Blue Line

Preventing crime: Highlighting the Delta Police Department’s successful youth-focused programs

August 3, 2022  By Brittani Schroeder

Photo credit: Delta Police Department

The role of a Canadian police officer encompasses a wide variety of tasks and responsibilities, and one task that is of vital importance is crime prevention. When looking at how crime rates can be lowered in a community, agencies look at the community’s youth and make plans for how children and teens can be kept away from taking a dark path.

Across Canada, federal government agencies have been investing money in crime prevention. In April, the Canadian government committed to investing $5 million for crime prevention in Montreal. The government also invested in three additional projects, including programs for youth in specific neighbourhoods, and the Montreal Indigenous youth community.

In May, the federal government invested over $1.8 million for a crime prevention project in Nova Scotia. In a press statement, the government said their focus was on how “young people spend a lot of time online.” These funds from the National Crime Prevention Strategy (NCPS) aim to reduce cyberbullying and cyber violence.

Police departments are working alongside government money to help Canada’s youth that may be vulnerable to criminal opportunities. For this edition, Blue Line spoke with Deputy Chief Harj Sidhu, Community Policing Bureau, of the Delta Police Department (DPD) in British Columbia, about the success they are having with their youth-focused initiatives.

Community involvement

For a police agency to be successful in fulfilling its mandate, there needs to be a partnership between members of law enforcement and the communities they serve. Many police departments believe that the community is the eyes and ears for officers. The stronger a neighbourhood is together and the more activities they take part in, the more likely that unwanted activity is pushed out.

The DPD proactively builds relationships with the public and partnerships with stakeholders to problem-solve issues collaboratively. “An essential foundation of DPD’s community policing model is that all public safety concerns are handled in a problem oriented and data-driven manner,” said DC Sidhu. This approach is said to focus on connecting law enforcement with the community in ways that effectively respond to and prevent crime before it becomes a crisis. This connection and understanding of community concerns are developed through many pathways, including the DPD’s strategic planning process and various prevention and outreach programs. “The DPD’s principles of crime prevention and outreach are actioned through the pillars of engagement, environment, education and enforcement. The four priorities currently identified through community consultation are youth, community safety, road safety, and vulnerable persons.”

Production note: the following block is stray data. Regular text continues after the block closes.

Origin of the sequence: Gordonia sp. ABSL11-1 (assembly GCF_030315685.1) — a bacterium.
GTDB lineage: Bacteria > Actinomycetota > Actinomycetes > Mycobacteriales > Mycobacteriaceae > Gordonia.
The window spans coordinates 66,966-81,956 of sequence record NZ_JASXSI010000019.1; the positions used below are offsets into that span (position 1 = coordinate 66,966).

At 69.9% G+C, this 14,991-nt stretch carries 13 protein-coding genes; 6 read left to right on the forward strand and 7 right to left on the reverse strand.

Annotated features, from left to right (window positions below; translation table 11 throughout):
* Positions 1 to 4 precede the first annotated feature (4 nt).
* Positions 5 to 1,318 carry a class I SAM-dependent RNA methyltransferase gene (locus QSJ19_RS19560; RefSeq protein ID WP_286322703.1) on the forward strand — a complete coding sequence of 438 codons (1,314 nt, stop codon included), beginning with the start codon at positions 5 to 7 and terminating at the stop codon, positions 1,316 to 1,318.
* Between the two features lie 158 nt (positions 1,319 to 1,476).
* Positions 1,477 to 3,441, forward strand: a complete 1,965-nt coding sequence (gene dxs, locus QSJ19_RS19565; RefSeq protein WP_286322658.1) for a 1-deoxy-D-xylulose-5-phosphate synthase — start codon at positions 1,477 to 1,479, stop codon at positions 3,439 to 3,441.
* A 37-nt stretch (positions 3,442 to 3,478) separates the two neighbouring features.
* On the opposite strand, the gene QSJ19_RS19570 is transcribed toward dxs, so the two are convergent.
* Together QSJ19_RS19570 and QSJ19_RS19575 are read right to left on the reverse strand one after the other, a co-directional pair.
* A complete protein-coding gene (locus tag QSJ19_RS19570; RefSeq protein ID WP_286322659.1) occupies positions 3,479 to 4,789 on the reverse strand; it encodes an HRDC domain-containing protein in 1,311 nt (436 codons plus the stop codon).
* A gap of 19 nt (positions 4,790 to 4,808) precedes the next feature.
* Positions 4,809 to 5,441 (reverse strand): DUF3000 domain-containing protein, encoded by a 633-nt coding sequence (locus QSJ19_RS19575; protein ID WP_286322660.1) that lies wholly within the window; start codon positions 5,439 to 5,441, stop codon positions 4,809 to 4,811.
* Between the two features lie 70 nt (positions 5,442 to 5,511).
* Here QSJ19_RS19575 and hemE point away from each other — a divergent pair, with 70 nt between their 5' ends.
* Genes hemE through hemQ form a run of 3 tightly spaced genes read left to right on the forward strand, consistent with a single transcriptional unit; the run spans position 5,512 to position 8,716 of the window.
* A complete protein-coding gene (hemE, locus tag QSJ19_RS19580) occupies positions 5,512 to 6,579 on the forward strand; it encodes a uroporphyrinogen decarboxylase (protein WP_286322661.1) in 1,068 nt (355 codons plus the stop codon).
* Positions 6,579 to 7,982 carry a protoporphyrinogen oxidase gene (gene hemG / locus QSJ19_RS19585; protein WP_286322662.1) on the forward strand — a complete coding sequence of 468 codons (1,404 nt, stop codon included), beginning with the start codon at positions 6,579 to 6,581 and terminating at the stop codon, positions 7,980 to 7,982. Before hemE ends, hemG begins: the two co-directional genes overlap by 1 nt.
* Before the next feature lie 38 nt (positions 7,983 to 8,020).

Youth-focused initiatives

The initiatives for youth are vital in identifying at risk and high-risk youth and attempting to provide these youth with connection, “connection to school, connection to other students, connection to educators, connection to coaches, mentors, counsellors and connection with police. It is the type of connections youth form that will determine their future path. The greater the number of positive connections youth have, the greater the chance of avoiding criminal behaviour,” said DC Sidhu.

Photo credit: Delta Police Department

The DPD currently focuses on two different youth initiatives: DPD Wrestling Program and the Student Police Academy. In January 2022, Cst. Sahota, a Youth Liaison Officer with the DPD, started the Wrestling Program. “Investigation revealed that a number of former students became involved in the regional gang conflict and drug trade. When the program started, it was anticipated that it may draw a dozen youth, however, we were surprised to have 40 youth on the very first day,” said DC Sidhu. The program regularly draws over 50 youth to the weekly sessions from a diverse segment of the student body, including females. The program aims to fulfill several goals, including providing coaching and mentorship opportunities; providing the means for local youth to connect with other youth, with whom they may not have normally had any interaction with; and providing youth with a healthy outlet and way to spend time while getting physically fit.

“By providing connection, coaching and mentorship, these youth are given a path to steer clear of criminal behaviour. Without this connection to each other and to the coaches, these youth would be targets for exploitation in the drug and gang environment.”

The DPD’s Student Police Academy (SPA) is another initiative focusing on providing youth opportunities. The SPA was started in 2004 and, through annual summer sessions, provides youth with a glimpse of what it’s like for police officers in training. The program requires the cooperation and support of the DPD Youth Team, Training Section, and other members of the department as well as the Delta School District. Everyone involved provides their expertise to teach the participants various aspects of police training, including legal studies, de-escalation techniques, note-taking, force options and firearms training. “The SPA is also an early recruiting tool for the DPD as the DPD has been lucky enough to hire a number of former Student Police Academy graduates,” said DC Sidhu.

The initiatives for youth are vital in identifying at risk and high-risk youth and attempting to provide these youth with connection.